The National Anti-Doping Panel (‘NADP’) has handed down its decision in the RFU -v- Hadfield anti-doping case. Two members of Kings Chambers, Steven Flynn (for the RFU) and Rupert Beloff (for Mr Hadfield), appeared in the case.
Henry Hadfield played rugby union for Fylde RFC. He was subject to a random anti-doping test by UKAD on 17 April 2019. Upon testing, his sample was found to contain higenamine – a compound which is on the WADA Prohibited List as a S3 Beta-2 Agonist.
Mr Hadfield said that the source of the higenamine was a ‘pre-workout’ supplement called ‘Black Magic BZKR’. Mr Hadfield had purchased this supplement from Key2 Sports & Nutrition, a business run by one of his close friends. The NADP heard how Black Magic’s label clearly indicated that it contained higenamine, but Mr Hadfield said that he had no idea that it was a Prohibited Substance under the WADA Prohibited List. He said that he had not intentionally taken higenamine and had trusted the product his friend had recommended.
At the hearing before the NADP, Mr Hadfield admitted the presence of a Prohibited Substance in his sample but sought to argue that he bore No Fault or Negligence or, in the alternative, that he bore No Significant Fault or Negligence.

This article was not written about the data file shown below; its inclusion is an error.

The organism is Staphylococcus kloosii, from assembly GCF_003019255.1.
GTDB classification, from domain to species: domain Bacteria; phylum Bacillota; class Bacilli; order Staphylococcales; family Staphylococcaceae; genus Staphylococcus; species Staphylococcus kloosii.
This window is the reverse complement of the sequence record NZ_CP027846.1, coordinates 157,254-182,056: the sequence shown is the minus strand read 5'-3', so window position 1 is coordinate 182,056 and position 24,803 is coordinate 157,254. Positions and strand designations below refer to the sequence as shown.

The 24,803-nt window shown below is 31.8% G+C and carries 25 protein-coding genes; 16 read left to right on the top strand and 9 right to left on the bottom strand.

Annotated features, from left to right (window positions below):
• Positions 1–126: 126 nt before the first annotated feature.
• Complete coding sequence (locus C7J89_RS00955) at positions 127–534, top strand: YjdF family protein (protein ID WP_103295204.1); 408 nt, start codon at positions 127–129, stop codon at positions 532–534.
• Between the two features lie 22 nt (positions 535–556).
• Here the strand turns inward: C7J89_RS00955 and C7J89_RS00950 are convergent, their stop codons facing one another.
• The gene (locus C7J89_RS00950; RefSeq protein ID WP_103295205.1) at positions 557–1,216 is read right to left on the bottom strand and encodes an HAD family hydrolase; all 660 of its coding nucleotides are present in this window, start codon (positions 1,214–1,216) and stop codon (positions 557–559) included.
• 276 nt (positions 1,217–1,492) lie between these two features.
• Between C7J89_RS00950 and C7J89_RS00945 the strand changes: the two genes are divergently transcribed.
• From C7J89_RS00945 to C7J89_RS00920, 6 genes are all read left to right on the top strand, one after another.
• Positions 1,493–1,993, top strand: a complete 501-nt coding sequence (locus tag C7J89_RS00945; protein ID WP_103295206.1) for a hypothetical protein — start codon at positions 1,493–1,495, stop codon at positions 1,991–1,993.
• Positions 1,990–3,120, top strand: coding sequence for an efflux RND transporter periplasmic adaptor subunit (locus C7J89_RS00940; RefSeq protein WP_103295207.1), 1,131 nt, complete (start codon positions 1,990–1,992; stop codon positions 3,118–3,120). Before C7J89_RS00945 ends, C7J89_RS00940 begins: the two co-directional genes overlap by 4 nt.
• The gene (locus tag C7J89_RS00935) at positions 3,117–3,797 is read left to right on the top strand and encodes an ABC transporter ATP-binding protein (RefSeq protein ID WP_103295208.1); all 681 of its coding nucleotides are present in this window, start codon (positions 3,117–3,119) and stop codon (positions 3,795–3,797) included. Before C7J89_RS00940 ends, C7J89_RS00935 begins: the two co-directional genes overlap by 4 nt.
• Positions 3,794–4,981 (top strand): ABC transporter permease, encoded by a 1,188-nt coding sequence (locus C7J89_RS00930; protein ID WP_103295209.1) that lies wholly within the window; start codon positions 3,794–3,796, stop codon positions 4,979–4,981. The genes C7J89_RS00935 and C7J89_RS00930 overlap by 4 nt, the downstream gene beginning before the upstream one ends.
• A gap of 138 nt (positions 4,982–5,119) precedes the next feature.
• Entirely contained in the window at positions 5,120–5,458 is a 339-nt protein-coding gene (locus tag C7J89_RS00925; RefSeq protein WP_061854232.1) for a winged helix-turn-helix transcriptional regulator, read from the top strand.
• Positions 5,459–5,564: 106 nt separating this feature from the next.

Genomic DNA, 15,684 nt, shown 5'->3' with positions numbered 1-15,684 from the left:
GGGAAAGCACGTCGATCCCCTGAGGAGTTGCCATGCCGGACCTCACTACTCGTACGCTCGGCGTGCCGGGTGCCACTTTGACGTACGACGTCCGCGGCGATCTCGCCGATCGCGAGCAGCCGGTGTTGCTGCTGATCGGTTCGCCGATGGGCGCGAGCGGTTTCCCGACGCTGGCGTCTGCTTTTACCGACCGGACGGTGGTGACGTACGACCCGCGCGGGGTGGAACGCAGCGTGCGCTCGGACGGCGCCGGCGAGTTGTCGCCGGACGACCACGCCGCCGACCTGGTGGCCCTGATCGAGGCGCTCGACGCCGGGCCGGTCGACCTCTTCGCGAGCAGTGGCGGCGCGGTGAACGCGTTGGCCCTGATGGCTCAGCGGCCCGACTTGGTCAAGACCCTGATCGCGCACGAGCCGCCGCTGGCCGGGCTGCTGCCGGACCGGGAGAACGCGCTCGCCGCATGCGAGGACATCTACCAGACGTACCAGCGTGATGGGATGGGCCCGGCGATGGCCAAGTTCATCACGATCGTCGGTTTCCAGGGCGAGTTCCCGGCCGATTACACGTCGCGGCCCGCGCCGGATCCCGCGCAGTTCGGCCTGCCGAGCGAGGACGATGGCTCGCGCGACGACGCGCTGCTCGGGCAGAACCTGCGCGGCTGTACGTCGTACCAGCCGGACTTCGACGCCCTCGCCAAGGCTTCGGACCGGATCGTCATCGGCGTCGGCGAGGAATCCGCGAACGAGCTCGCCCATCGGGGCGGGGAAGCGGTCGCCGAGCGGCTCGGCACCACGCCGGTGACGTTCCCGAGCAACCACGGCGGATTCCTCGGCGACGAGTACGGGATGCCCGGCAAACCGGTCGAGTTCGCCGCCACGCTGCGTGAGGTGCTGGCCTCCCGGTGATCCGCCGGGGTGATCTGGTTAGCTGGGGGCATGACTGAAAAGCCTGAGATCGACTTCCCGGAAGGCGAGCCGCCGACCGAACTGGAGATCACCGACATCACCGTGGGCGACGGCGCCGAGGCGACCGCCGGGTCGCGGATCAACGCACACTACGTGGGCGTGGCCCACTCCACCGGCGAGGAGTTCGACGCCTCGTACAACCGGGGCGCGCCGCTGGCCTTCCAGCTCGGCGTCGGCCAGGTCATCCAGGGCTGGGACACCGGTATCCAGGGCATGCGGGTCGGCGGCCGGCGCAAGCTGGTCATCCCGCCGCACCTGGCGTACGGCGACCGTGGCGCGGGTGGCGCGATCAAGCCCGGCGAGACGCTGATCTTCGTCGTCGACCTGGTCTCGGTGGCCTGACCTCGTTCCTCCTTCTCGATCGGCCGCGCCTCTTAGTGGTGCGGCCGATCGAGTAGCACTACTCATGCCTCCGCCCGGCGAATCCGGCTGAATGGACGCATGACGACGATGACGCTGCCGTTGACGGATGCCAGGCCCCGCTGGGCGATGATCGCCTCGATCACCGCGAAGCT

Having heard the evidence presented on behalf of Mr Hadfield, the RFU conceded that this was not a case of an intentional Anti-Doping Rule Violation. However, it resisted Mr Hadfield’s argument that he bore No Fault or Negligence or No Significant Fault or Negligence.
In imposing a two-year period of ineligibility, the NADP declined to find that Mr Hadfield bore No Significant Fault or Negligence on the basis that he had taken ‘no precaution of any sort’. The Panel stated that they had ‘sympathy with Mr Hadfield’ in as he had ‘trusted his old friend and simply gave no thought at all to a possible risk associated with drugs’ but found that Mr Hadfield was at fault for taking the supplement.
To see the full decision, click here.
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